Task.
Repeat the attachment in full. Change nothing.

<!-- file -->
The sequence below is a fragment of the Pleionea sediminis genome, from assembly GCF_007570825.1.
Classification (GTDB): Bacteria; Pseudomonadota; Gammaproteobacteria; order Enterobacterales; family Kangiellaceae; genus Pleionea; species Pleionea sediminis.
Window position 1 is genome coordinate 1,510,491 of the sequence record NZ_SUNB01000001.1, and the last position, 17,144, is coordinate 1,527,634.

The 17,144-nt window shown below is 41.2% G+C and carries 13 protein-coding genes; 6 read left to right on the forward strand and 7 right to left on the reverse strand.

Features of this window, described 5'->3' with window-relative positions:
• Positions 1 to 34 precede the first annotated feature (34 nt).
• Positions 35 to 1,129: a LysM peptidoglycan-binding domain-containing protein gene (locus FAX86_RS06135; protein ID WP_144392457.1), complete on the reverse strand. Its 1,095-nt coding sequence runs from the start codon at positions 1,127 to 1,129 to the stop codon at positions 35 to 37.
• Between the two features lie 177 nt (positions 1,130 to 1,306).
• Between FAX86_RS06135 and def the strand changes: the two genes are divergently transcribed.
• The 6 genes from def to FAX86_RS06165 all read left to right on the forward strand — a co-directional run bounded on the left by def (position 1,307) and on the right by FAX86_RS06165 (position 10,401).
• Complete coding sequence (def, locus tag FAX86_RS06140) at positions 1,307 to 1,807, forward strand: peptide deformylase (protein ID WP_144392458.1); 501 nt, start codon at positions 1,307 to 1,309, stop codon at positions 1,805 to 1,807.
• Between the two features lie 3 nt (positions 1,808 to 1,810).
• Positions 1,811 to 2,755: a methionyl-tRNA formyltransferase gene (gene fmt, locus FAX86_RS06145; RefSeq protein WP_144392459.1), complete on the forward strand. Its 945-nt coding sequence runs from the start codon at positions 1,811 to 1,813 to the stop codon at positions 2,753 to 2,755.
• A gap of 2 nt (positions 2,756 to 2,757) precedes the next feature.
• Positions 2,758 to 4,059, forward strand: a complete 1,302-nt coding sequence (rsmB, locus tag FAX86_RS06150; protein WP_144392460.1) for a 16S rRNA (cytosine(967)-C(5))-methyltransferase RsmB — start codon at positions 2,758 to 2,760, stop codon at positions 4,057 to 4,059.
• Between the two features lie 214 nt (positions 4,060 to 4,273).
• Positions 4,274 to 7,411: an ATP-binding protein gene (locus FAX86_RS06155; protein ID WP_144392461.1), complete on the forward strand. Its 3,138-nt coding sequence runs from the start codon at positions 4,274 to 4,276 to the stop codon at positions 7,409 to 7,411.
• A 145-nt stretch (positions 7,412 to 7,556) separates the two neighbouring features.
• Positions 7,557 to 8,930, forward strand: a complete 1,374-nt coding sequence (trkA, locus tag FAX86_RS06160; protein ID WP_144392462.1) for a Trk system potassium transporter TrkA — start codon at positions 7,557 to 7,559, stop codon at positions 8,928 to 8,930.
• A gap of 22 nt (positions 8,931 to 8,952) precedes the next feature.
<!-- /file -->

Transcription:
The sequence below is a fragment of the Pleionea sediminis genome, from assembly GCF_007570825.1.
Classification (GTDB): Bacteria; Pseudomonadota; Gammaproteobacteria; order Enterobacterales; family Kangiellaceae; genus Pleionea; species Pleionea sediminis.
Window position 1 is genome coordinate 1,510,491 of the sequence record NZ_SUNB01000001.1, and the last position, 17,144, is coordinate 1,527,634.

The 17,144-nt window shown below is 41.2% G+C and carries 13 protein-coding genes; 6 read left to right on the forward strand and 7 right to left on the reverse strand.

Features of this window, described 5'->3' with window-relative positions:
• Positions 1 to 34 precede the first annotated feature (34 nt).
• Positions 35 to 1,129: a LysM peptidoglycan-binding domain-containing protein gene (locus FAX86_RS06135; protein ID WP_144392457.1), complete on the reverse strand. Its 1,095-nt coding sequence runs from the start codon at positions 1,127 to 1,129 to the stop codon at positions 35 to 37.
• Between the two features lie 177 nt (positions 1,130 to 1,306).
• Between FAX86_RS06135 and def the strand changes: the two genes are divergently transcribed.
• The 6 genes from def to FAX86_RS06165 all read left to right on the forward strand — a co-directional run bounded on the left by def (position 1,307) and on the right by FAX86_RS06165 (position 10,401).
• Complete coding sequence (def, locus tag FAX86_RS06140) at positions 1,307 to 1,807, forward strand: peptide deformylase (protein ID WP_144392458.1); 501 nt, start codon at positions 1,307 to 1,309, stop codon at positions 1,805 to 1,807.
• Between the two features lie 3 nt (positions 1,808 to 1,810).
• Positions 1,811 to 2,755: a methionyl-tRNA formyltransferase gene (gene fmt, locus FAX86_RS06145; RefSeq protein WP_144392459.1), complete on the forward strand. Its 945-nt coding sequence runs from the start codon at positions 1,811 to 1,813 to the stop codon at positions 2,753 to 2,755.
• A gap of 2 nt (positions 2,756 to 2,757) precedes the next feature.
• Positions 2,758 to 4,059, forward strand: a complete 1,302-nt coding sequence (rsmB, locus tag FAX86_RS06150; protein WP_144392460.1) for a 16S rRNA (cytosine(967)-C(5))-methyltransferase RsmB — start codon at positions 2,758 to 2,760, stop codon at positions 4,057 to 4,059.
• Between the two features lie 214 nt (positions 4,060 to 4,273).
• Positions 4,274 to 7,411: an ATP-binding protein gene (locus FAX86_RS06155; protein ID WP_144392461.1), complete on the forward strand. Its 3,138-nt coding sequence runs from the start codon at positions 4,274 to 4,276 to the stop codon at positions 7,409 to 7,411.
• A 145-nt stretch (positions 7,412 to 7,556) separates the two neighbouring features.
• Positions 7,557 to 8,930, forward strand: a complete 1,374-nt coding sequence (trkA, locus tag FAX86_RS06160; protein ID WP_144392462.1) for a Trk system potassium transporter TrkA — start codon at positions 7,557 to 7,559, stop codon at positions 8,928 to 8,930.
• A gap of 22 nt (positions 8,931 to 8,952) precedes the next feature.